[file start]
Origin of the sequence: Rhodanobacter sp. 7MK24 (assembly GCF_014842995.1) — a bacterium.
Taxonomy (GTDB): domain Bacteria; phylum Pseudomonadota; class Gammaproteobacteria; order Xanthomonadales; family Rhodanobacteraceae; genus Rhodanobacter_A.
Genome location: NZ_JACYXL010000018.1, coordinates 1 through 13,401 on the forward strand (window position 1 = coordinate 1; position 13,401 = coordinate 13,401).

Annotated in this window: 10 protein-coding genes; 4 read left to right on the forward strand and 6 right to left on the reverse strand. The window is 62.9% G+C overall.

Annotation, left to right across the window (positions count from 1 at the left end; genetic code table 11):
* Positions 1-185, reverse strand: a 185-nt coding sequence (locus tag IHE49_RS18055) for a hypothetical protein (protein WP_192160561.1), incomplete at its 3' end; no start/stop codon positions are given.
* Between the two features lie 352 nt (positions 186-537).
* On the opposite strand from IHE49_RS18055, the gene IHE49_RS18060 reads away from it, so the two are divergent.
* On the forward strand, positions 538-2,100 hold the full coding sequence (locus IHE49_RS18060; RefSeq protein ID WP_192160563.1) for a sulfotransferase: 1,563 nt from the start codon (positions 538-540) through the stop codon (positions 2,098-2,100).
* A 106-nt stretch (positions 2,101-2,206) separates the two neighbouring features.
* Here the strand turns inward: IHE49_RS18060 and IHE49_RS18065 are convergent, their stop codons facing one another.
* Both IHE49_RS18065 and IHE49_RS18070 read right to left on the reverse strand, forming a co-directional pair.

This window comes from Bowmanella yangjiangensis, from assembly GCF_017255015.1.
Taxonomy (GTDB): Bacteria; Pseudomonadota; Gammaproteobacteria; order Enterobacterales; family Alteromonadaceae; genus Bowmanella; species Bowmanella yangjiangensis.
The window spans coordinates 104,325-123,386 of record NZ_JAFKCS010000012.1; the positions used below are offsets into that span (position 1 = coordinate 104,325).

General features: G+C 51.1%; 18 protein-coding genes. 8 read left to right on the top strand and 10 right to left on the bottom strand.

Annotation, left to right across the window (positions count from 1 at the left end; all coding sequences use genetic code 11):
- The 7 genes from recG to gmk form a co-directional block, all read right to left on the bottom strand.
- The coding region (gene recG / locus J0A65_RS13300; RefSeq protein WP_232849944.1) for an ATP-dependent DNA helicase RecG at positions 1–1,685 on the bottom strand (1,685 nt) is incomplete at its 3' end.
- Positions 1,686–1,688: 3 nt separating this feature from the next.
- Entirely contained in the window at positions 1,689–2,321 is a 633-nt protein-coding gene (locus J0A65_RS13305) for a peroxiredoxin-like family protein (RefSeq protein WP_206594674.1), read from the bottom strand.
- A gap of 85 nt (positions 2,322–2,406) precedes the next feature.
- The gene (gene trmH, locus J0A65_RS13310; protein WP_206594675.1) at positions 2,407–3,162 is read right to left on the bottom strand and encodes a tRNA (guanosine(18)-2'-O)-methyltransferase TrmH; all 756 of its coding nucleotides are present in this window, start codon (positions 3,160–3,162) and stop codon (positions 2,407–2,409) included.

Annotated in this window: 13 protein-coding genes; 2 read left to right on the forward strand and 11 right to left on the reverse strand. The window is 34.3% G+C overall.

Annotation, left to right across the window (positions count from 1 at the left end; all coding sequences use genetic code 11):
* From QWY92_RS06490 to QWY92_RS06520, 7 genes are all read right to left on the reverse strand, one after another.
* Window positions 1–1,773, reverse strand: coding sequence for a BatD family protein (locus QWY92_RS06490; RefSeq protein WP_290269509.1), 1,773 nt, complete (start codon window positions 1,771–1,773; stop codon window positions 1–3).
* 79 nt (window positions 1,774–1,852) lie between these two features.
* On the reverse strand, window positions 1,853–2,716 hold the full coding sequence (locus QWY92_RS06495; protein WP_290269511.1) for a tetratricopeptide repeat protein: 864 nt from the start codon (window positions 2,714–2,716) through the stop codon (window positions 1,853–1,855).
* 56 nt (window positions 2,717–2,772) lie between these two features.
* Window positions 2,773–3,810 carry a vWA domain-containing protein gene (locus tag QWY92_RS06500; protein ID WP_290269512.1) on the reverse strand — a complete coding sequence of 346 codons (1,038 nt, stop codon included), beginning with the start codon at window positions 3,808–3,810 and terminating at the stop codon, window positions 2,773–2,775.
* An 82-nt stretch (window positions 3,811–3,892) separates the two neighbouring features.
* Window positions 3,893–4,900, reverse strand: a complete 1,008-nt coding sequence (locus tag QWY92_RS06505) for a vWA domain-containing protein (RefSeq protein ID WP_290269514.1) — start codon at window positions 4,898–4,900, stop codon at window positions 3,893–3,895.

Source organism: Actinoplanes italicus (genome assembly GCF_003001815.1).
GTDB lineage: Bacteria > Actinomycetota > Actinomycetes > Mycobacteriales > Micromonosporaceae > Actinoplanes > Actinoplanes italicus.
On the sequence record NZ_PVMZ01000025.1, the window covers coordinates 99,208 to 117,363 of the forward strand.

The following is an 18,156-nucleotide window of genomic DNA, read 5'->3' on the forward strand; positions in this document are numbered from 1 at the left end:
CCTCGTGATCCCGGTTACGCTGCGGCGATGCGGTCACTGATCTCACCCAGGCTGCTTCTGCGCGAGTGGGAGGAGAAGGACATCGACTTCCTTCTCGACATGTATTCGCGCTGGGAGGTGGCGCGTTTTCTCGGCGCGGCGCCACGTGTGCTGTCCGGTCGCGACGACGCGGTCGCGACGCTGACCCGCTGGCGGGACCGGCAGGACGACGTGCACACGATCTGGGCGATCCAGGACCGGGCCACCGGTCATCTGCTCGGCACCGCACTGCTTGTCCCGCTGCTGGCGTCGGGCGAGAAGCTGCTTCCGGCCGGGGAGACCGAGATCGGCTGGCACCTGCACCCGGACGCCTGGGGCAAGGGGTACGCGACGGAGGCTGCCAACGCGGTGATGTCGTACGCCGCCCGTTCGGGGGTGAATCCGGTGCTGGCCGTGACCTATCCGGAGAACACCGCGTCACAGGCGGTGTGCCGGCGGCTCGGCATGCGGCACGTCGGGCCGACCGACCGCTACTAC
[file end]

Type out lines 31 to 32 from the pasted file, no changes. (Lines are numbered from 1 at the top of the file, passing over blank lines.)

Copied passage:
* Window positions 2,773–3,810 carry a vWA domain-containing protein gene (locus tag QWY92_RS06500; protein ID WP_290269512.1) on the reverse strand — a complete coding sequence of 346 codons (1,038 nt, stop codon included), beginning with the start codon at window positions 3,808–3,810 and terminating at the stop codon, window positions 2,773–2,775.
* An 82-nt stretch (window positions 3,811–3,892) separates the two neighbouring features.